Around 2,600 years ago, a huge solar storm hit Earth that was approximately ten times more powerful than any solar storm recorded in modern times. According to a new study, these massive solar storms were actually quite common in the history of the Earth. Unfortunately, with how many of us rely on technology and electricity, if one of those storms hit our planet today, our daily lives would nearly become unmanageable.
The sun could attack our planet with explosions of immensely energetic particles that are called solar proton events, and if these “proton storms” were to hit Earth, it could even damage electronics located in the air and in space. Raimund Muscheler, who is an environmental physicist at Lund University in Sweden, told Live Science, “Today, we have a lot of infrastructure that could be badly damaged, and we travel in air and space where we are much more exposed to high-energy radiation.”
When a proton storm hits Earth’s magnetosphere, our planet’s magnetic field traps it and when there is an interruption in our magnetosphere, that’s called a geomagnetic storm and that can destroy power grids all across the planet.
One example of this happening was in 1989 when a large solar storm put the entire Canadian province of Quebec in complete darkness, with the effects being felt all the way in New Jersey where some of their transformers were damaged. In fact, power grids in the United States from the mid-Atlantic to the Pacific Northwest were very close to shutting down.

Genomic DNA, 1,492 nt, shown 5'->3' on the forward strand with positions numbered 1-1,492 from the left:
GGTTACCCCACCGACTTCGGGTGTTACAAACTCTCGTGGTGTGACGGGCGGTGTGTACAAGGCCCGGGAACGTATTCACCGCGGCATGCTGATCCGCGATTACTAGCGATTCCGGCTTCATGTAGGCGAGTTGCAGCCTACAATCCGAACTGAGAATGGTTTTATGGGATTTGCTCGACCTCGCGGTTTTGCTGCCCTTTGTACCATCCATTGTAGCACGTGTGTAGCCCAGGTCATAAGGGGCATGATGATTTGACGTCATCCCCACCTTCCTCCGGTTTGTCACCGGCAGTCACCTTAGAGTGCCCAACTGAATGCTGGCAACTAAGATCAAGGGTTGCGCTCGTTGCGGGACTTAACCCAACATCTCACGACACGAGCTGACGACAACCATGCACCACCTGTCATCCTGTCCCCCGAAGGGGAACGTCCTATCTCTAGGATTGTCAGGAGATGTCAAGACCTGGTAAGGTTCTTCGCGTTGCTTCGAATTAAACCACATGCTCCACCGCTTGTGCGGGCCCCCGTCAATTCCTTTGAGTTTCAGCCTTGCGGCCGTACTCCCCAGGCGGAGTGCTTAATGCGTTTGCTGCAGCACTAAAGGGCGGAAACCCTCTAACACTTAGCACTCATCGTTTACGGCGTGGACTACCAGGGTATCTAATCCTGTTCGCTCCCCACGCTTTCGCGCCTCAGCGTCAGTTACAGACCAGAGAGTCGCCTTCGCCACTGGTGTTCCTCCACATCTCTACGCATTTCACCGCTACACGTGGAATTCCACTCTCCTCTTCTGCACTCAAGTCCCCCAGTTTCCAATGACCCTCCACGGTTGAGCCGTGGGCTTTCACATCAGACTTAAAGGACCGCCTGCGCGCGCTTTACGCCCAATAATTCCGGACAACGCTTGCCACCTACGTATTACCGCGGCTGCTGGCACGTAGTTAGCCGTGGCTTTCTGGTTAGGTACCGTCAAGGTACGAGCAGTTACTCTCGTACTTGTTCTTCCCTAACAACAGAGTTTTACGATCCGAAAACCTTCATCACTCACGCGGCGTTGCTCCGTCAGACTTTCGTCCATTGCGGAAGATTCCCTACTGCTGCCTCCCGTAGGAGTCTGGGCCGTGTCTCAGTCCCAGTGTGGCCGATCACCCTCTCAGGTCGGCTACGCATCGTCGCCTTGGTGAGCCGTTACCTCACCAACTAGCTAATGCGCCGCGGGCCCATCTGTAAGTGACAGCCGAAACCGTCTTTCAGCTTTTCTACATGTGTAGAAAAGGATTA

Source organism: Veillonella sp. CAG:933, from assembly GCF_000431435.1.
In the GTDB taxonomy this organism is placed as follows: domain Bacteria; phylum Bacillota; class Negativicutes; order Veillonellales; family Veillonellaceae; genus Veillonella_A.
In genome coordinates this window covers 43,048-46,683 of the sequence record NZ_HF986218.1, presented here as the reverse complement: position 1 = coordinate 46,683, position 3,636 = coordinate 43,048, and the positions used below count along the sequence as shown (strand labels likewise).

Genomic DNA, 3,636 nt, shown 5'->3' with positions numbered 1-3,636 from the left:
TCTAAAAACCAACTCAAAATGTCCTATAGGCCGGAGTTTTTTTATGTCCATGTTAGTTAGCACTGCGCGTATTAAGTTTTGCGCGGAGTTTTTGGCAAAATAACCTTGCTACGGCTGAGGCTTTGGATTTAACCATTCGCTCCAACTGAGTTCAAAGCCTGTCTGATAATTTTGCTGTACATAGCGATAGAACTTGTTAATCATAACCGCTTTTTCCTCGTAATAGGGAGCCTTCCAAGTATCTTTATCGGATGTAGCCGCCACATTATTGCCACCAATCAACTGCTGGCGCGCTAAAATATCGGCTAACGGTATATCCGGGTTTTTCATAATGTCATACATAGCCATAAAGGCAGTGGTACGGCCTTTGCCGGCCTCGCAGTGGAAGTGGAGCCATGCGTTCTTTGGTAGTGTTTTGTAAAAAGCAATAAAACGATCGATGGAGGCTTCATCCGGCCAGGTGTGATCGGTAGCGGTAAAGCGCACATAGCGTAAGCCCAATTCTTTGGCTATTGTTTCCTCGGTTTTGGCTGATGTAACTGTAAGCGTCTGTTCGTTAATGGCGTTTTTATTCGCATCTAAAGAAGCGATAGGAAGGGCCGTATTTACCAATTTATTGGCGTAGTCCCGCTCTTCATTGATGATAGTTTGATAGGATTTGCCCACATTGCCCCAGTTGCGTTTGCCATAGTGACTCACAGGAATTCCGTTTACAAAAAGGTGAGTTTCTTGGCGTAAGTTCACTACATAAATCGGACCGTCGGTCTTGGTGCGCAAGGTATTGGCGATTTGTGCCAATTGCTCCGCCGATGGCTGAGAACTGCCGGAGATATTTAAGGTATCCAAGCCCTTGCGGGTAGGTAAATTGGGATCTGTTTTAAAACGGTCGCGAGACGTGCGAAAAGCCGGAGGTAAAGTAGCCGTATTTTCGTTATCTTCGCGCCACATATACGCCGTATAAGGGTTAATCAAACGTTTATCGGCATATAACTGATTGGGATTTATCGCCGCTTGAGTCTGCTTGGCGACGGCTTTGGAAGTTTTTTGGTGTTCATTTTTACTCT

A much more massive storm – approximately ten times more powerful than the one in Quebec – happened in 1859 and it’s called the Carrington Event. If a massive solar storm like the Carrington Event happened now, power outages could last weeks, months, or years, as we would have to wait for specific parts of the power grids to be replaced.
But wait, the massive Carrington Event may have been nothing compared to a solar storm that may have hit Earth in ancient times. Researchers have recently discovered radioactive atoms that were trapped in ice located in Greenland that seem to suggest that a gigantic proton storm hit our planet around 660 BC. Scientists studied two samples of ice from Greenland and noticed a spike of radioactive beryllium-10 and chlorine-36 from around 2,610 years ago. An even more interesting fact is that these findings coincide with tree rings that had a spike of carbon-14 around that same time period.
Two other major solar storms happened – one was around 993-994 AD, while the other happened around 774-775 AD – with the latter being the biggest-known solar eruption to have ever occurred.
“These enormous events are a recurring feature of the sun – we now have three big events during the past 3,000 years,” Muscheler said, adding, “There might be more that we have not yet discovered.” You can read the scientists’ findings in the journal Proceedings of the National Academy of Sciences by clicking here.
Solar flares are a common trait of the sun, but let’s hope that a massive storm like the ones mentioned above do not hit Earth anytime soon.